Instructor: Anna Kameen (BSc Dental Hygiene Therapy clinical teacher)
Assessment type: Patient Care and Clinical Simulation
Feedback research: Research into students’ perceptions of receiving feedback in a clinical performance situation and implications for how clinical tutors should be developed to give more effective feedback
Why did you introduce this approach to feedback?
This is a research study that I conducted for my MSc in Clinical Education.
As a clinical tutor, we are expected to deliver constructive and timely feedback after a student has performed a procedure with a patient. This has to be done immediately or very soon afterwards. We also put written feedback on the faculty e-platform, Kaizen, however, the feedback I was more concerned with was the verbal feedback that students receive from their clinical teacher who observed the procedure.
There is little or no training for clinical teachers on how to give feedback effectively and sensitively. We are expected to learn on the job, but the stakes are high as the students are dealing with real patients in these situations. My own role is to supervise students with their clinical practice so this was a really important topic for me. I wanted to find out how effective feedback practices were and what aspects of feedback dental students find valuable and why.
There is also very little in the research literature on clinical feedback practices within dentistry to specifically. There is a lot in relation to medical education but not so much on how students perceive their feedback and what they find useful.
Entwistle (2009) identified factors affecting the quality of learning for students more generally and I was keen to find out what aspects were pertinent or specific to a dental context:
Factors affecting quality of learning (Entwistle, 2009)
How did you approach the research project?
I conducted a systematic literature review, with inclusion and exclusion criteria and then performed a narrative systematic review of 11 articles from around the world. I was only looking at the perspective of students. The conclusion was that UG dental students did find feedback very valuable but there were a number of key factors affecting their emotions around it and their ability to use it and take it on board.
What were your main conclusions?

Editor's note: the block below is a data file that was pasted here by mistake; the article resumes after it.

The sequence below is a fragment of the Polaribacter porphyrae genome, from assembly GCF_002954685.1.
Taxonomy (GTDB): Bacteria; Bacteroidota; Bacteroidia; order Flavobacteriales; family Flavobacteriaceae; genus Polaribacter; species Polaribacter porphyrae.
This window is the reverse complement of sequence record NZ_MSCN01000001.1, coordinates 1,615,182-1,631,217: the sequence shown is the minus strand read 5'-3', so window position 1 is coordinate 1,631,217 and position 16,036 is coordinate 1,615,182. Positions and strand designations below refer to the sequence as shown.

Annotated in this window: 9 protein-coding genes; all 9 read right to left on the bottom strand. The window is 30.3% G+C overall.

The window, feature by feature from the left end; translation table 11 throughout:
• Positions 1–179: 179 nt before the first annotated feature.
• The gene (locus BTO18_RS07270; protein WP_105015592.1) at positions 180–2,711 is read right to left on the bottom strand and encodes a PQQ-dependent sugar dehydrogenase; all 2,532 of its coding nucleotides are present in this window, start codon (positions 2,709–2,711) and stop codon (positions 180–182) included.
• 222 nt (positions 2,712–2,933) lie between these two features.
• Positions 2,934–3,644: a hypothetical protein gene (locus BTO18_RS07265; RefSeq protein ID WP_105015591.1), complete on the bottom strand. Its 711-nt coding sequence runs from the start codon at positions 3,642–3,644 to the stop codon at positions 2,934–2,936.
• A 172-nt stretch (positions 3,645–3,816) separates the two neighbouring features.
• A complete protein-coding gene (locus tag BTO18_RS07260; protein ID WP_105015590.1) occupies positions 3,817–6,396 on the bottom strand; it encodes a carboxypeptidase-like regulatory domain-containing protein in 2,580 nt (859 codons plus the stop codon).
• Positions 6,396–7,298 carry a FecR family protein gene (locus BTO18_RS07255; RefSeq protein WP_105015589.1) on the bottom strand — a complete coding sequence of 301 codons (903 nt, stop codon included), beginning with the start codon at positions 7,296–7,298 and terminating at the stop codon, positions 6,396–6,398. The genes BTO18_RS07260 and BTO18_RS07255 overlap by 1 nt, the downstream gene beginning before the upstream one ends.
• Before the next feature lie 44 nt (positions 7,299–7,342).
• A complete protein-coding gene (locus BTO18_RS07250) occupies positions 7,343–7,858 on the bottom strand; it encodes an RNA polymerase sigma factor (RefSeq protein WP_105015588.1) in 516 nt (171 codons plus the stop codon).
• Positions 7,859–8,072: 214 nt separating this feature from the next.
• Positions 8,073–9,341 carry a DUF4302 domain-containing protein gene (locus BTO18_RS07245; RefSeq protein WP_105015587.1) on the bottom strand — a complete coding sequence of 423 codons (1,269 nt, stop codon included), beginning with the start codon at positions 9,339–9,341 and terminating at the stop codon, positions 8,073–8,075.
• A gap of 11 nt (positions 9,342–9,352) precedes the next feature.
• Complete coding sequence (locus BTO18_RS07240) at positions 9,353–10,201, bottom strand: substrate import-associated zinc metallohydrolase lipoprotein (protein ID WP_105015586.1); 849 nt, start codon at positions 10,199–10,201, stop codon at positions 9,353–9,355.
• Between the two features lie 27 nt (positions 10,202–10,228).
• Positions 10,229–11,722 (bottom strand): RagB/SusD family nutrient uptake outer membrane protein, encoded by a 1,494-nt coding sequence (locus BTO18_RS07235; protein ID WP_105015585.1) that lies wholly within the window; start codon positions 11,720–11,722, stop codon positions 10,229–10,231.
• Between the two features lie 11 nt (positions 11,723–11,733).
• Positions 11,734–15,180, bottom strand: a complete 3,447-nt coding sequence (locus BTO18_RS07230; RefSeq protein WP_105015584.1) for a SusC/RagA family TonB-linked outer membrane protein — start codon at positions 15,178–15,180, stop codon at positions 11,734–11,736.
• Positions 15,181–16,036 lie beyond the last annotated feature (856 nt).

- Availability and training of tutors – often students felt their tutors were not able to observe all aspects of their practice. The perception that feedback was only valuable when coming from an experienced knowledgeable tutor.
- Relationships and rapport were very important. Students needed to feel that they were in a safe environment in order to be able to discuss the feedback. This was especially the case in a clinical situation if they had made errors and if they did not feel comfortable, they were more likely to feel defensive and shut down. This makes it harder for them to receive or want to use the feedback. Feedback was also accepted more willingly from a tutor with whom student had a positive/friendly relationship.
- Inconsistency – if there were no clear criteria or reasons given for the feedback, or if different people were giving very different styles of feedback.
- The most valuable was when it was constructive and could provide opportunities for reflection, delivered verbally rather than written and non-judgmental.
- Several factors affected the way students received feedback based on their own characteristics and factors-previous school, emotional resilience etc.
The conclusions are summarised below in a concept map:
What implications does this have for clinical practice in FoDOCS?
- Clinical teachers need more training in order to be able to give more consistent and effective feedback based on some of the research literature which shows how feedback is received by students if delivered in a certain manner. For example, a short workshop breaking down key principles of approaches to feedback or providing a framework that they can follow.
- Newer clinical teachers would benefit a lot from this. Watching a video of a teacher giving good feedback, for example, could have a positive impact on all colleagues if students feedback on the types of feedback that they find useful.
What might be some challenges in the FoDOCS context?
- Everyone has their own style, and it would be hard to impose a framework for feedback on all members of clinical staff to follow, especially the more experienced colleagues. Tutors who have learned on the job, might have acculturated some ‘bad habits’ and may also be in a vulnerable position themselves hence these colleagues may be more resistant to this type of training. We need to find a way to help them unpack their practice in a sensitive and evidence- based
- In clinical situations time is a real constraint – students and clinical teachers really value the oral ‘fireside chats’ but with busy clinics and lists of patients, this is often not done well. Students are required to fill in a post reflection form after this chat, but students may perform a few procedures in one day and they choose who to send their written reflection to. They may chose someone who they liked or who they think will give them ‘better’ feedback!
What are your next steps?
- I would like to do focus groups with my students and potentially with the tutors too. I applied for ethical approval from UCL, where I conducted the study, but sadly the pandemic hit, and I was unable to go ahead with this. This is because the context changed a lot and there were very few live clinical practices.
- I would like to research more into what students DO with their feedback – perform an action plan etc.
- Most of the articles did not control for aspects such as ethnicity, gender etc, that may have an impact on the types of or approaches to feedback that students prefer. This is a possible area of research as well.